‘The Sitter’ review: Making love to the night
‘The Sitter’ a ‘Hangover’-lite comedy, this time with kids
With the success radiating from “The Hangover” and “Bridesmaids” and the like, it’s not surprising to see other comedies trying to emulate their success. So, producers and directors think, what can be added to draw even more people in? How about children dropping curse words every few minutes, blowing up restaurant bathrooms and beating down a local MMA fighter? And though “The Sitter” doesn’t quite pull it all together, it’s by no fault of the hilarious cast, helmed by a hilarious if directionless Johan Hill.
“The Sitter,” however, is shockingly absurd. A rehash of “Adventures in Babysitting,” “The Sitter” realizes every parent’s worst nightmare about leaving their children with those who may be unsuited to be around children. And Noah (Hill, “Superbad”) is the prime example of a young man who should not be charged with the surprisingly difficult task of caring for three children.
At the behest of his mother, Noah, a college dropout desperately in need of a life, reluctantly agrees to mind three children for pay. But nothing in raunchy comedies can ever be so simple. A seemingly apathetic director David Gordon Green (“Pineapple Express”) sends this hapless fool on a “Hangover”-style errand to secure cocaine for his manipulative “girlfriend,” Marisa (Ari Graynor). And it all spirals out of control from there, even if some cliche spots of emotional growth for our main character and his charges are in the cards.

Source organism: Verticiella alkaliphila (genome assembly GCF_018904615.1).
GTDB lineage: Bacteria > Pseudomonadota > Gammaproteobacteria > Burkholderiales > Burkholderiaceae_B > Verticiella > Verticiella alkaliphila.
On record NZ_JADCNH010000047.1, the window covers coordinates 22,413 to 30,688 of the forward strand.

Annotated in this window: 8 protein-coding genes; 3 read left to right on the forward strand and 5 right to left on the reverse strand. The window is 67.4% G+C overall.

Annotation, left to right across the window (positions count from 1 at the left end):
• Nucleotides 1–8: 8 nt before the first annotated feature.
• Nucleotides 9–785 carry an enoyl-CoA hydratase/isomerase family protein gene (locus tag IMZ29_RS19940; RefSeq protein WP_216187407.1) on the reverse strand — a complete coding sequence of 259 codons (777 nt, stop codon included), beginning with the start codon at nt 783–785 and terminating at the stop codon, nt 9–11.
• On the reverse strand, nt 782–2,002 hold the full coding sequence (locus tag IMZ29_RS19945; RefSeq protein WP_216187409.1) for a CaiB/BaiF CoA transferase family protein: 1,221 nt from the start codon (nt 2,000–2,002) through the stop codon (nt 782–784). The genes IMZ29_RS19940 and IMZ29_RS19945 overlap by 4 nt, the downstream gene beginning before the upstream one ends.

Running through Manhattan instead of Vegas or Bangkok, Noah and his charges begin their misadventure with broken household staples, with the sticky situation cascading exponentially as the New York night speeds by.
There’s a drug dealer: Karl “with a K” (Sam Rockwell, “Moon”), whose minions include a lisping roller skater, bikinied male bodybuilders and JB Smoove from “Curb Your Enthusiasm.” Karl is a little Tony Montana, a little Tommy DeVito from “Goodfellas,” with a lair part gay nightclub and part muscle gym. He’s as likely to hug Noah as he is to shoot him.
And while it may seem the entire movie would spin out of control in Looney Tunes-like chaos, the hit-and-miss script (Brian Gatewood and Alessandro Tanaka) doesn’t take any actual risks even when it seems as if the filmmakers are trying to. You’d think a movie in which children are in the same car as an exploding package of cocaine would be edgier, but in this age of jaded cynicism and heightened expectations for debauchery, no one even batted an eyelash.
But for all of Noah’s faults (and there are many), his wards are just as much in need of transformation as he is. A winning combination, oldest Slater (Max Slater, “Where the Wild Things Are”), little Blithe (Landry Bender) and adopted son Rodrigò (Kevin Hernandez) suffer neuroses on par with “Hangover’s” Alan and “Bridesmaids’” Annie, though each goes through a Disney-like transition into a better, healthier kid.
And though the sex and drugs are commonplace, the sheer shamelessness about race is surprising. From its rap and R&B soundtrack, to the casting of Wu-Tang Clan’s Cliff “Method Man” Smith, to the in-your-face sistah Tina (Samira Wiley), it’s clear this comedy is made by that generation of filmmakers who feel a little gangsta themselves.
In addition, Hill brings a touch of humanity to this smart-aleck movie, a needed touch to help elevate it from being merely filthy.
But don’t be fooled: “The Sitter” earned its R rating. It’s a comedy with kids, not for kids.
Two drug-induced stars out of five.